Having to tell our daughter we lost the baby was one of the most heartbreaking things of this whole experience.
As a seven-year-old who had a little brother already, she understood what had been taken away from us and I wasn’t prepared for her grief on top of ours. How do you explain infant loss and miscarriage to your child; that even though Mom had been pregnant, the baby was never going to come? That night we ordered Chinese takeout, put on a movie and cried as we all held each other. In the midst of our tears, my husband and I had to make a decision no parent should ever have to make.
Because we were in the second trimester, we were given the option of having a surgical procedure to remove the baby, a D&C, or go to the Labor & Delivery unit to be induced and have the baby naturally. My heart couldn’t stand the thought of any harm coming to our baby so we chose to be induced and deliver our child. I didn’t want to be put under anesthesia to have the surgeons remove the baby and then wake up with him was gone. While we knew going through labor and delivery was going to be the hardest thing I’d ever been through, it was the decision that was right for us. We called the midwife that evening and arranged to go to the hospital the next morning.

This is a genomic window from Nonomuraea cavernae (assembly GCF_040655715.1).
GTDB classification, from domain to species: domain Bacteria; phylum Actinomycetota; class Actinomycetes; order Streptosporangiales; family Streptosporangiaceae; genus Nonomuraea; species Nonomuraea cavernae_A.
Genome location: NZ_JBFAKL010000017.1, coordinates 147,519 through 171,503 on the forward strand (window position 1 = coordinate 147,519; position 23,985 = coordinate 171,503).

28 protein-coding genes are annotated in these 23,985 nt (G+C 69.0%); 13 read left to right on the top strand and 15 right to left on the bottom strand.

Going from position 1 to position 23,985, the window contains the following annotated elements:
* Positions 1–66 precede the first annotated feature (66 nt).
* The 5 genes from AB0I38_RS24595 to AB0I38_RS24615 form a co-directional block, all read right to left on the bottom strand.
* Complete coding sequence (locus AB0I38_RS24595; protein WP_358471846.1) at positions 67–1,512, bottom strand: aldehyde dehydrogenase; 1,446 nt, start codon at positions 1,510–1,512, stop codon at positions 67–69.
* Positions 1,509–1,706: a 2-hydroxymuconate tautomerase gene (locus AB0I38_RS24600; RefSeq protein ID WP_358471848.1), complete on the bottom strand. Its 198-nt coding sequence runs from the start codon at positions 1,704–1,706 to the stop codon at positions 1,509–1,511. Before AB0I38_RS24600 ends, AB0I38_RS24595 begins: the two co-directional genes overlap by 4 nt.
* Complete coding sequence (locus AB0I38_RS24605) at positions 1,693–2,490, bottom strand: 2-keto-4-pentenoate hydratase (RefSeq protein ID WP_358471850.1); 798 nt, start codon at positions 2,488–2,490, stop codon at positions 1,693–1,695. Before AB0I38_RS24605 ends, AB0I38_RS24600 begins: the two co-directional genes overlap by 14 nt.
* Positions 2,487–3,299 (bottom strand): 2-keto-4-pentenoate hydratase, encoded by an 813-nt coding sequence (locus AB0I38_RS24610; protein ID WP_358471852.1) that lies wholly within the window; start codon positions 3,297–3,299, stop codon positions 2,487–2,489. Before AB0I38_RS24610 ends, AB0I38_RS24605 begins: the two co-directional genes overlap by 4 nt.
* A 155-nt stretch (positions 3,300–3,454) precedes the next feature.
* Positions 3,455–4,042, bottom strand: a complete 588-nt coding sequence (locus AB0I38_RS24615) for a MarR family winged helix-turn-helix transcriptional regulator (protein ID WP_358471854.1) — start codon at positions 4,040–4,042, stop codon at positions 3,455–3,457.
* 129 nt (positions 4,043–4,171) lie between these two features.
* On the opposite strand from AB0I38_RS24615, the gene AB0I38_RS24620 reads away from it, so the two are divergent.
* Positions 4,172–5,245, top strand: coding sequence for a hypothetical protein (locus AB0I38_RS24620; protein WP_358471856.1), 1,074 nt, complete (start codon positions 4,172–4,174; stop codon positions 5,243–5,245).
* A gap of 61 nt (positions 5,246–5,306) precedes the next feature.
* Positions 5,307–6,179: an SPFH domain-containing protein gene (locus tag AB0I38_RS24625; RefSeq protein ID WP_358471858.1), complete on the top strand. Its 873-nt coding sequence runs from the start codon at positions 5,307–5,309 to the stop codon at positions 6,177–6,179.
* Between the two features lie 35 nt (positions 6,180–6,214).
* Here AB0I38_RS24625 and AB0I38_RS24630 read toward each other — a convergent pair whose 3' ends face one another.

Walking up to the labor and delivery unit had been a time of excitement and anticipation with my previous two pregnancies. One goes to L&D to welcome new life, not to say goodbye.
That morning it was eerily quiet as we made our way from the almost empty parking garage through the maze of hospital hallways and up the elevator to the 7th floor to check in. As I walked up to the desk, the tears came. I had felt fairly numb until I got on the floor, only crying when my mother and daughter cried as we’d left the house. But knowing that there were women in the rooms all around me that were going to be celebrating the life they created broke me and I let the tears fall. It didn’t go unnoticed that they brought me to a room in a corner of the floor that had no one else around. I sincerely appreciated their thoughtfulness.